Getting the budget under control is a bipartisan effort, though Whitehouse thinks he might take a direct hand. “There’s a chance, depending on how things break through the pecking order, I could be chairman of the budget committee,” said the Senator.
Warwick City Councilmember Richard Corley asked, “How it can be that voters voted for Bernie Sanders and… that didn’t even come up at the [Democratic] Convention?”
“I think we have to take lessons from that into the next election,” said Whitehouse. “As I’ve said earlier, I think the worst thing we can do is divide ourselves by re-litigating past elections. So to me, the question is, ‘What are we going to do about the superdelegates, people who are committed first, before the [election] results come in.”
Then Whitehouse, without addressing that question, shifted to the problem of finding a Democratic presidential candidate to challenge Trump in 2020.
RIDP Chair McNamara rose to take the question. “Two months ago the National Democratic Committee met in Washington DC. They voted to accept the recommendations made by the Unity Reform Commission of the Democratic National Committee. Part of those reforms are mandating that a percentage of each state’s caucus and superdelegates reflect the primary decision of that state. So prospectively, the issues and reforms that you’re looking for, are taking place. And that was one of the first big steps and as a party chair, and a superdelegate, I don’t have any problems with that… those reforms are taking place so we will not repeat that. So stay tuned, but the process has been set in motion.”
“Everything for me comes back to, ‘Do we win in 2020?'” added Whitehouse.
Daly-LaBelle said that the superdelegate situation, in which Sanders won 55 percent of the vote and received 12 delegates while Clinton received 43 percent of the vote and earned 20 delegates demonstrates to people that, “their vote doesn’t matter.” He posited that Trump won the election in part due to these kind of actions by the Democratic Party.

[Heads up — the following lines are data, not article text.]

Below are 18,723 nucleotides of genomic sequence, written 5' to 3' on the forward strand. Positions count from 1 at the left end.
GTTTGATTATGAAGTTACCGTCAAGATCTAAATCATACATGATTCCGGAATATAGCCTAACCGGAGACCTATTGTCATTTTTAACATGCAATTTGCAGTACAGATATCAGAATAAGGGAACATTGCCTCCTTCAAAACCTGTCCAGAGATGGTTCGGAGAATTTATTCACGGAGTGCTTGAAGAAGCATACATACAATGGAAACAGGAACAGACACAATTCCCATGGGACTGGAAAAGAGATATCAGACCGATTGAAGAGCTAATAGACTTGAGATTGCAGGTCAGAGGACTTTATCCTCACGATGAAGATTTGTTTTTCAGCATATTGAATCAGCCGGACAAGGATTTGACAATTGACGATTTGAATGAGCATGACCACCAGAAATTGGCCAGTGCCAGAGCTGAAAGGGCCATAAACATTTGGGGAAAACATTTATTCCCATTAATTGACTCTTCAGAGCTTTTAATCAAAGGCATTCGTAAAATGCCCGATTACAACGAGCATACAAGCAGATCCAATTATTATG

Scott Pruitt, Administrator of the Environmental Protection Agency is “perhaps the most disgraceful person to serve in the cabinet,” said Whitehouse in response to another question. “The good news is that he’s also wretched as a person. So his conduct in office is as bad as his corruption and policies.” It’s all going to blow up in his face, added the Senator, saying, “The other good news is that “he is not very good at what he does… he hasn’t been all that effectual.”
Daly-Labelle asked why Whitehouse, who had earlier been worried about “exploding deficits” voted to approve the largest military budget ever.
“You’ve got to remember that we are in the minority,” said Whitehouse. “We don’t have a single gavel, and we don’t have the White House. So the Republicans crafted the budget.”
Democrats bargained, said Whitehouse, saying that they wanted equivalent funding on the domestic side to go forward with the budget.
“We were lucky here,” said Whitehouse. “We got one of the best domestic budgets we’ve ever seen as a result of the compromise.
On Senate Majority Leader Mitch McConnell, Whitehouse said he is extremely clever and calculating, a master of the art of process. As for the possibility that Trump may fire Robert Mueller, Whitehouse said that despite McConnell’s stonewalling on a bill that would prevent Trump from doing so, the legislation is ready to go if Trump tries anything.
It was at this point that United States Representative James Langevin (Democrat, Rhode Island) entered the room. Given that Rhode Island may lose a seat in the House due to falling population, an accurate census is extremely important. Langevin and Whitehouse spoke to the importance of an accurate census, and said that the census must be disconnected from the law enforcement apparatus and anti-immigrant mechanisms of the Trump Administration.
A question on the census that will ask about the immigration status of United States residents is an attempt to scare people into not answering the census.
“My personal feeling is that if we win in 2018, we’ve got to start passing things, and forcing some real fights,” said Whitehouse. When Democrats last had power, “we walked away from a bunch” of real fights, said Whitehouse, “and we should never let that happen again.” Issues like immigration, cap-and-trade, dark money should have been fought for under Obama, said Whitehouse, acknowledging these as Democratic Party failures.
You can watch the entire town hall here:
Whitehouse’s next Town Hall will be at 6:30pm on Tuesday, May 1, at the Davey Lopes Recreation Center on 227 Dudley Street in Providence. Providence Mayor Jorge Elorza will be joining and there will be interpretation available.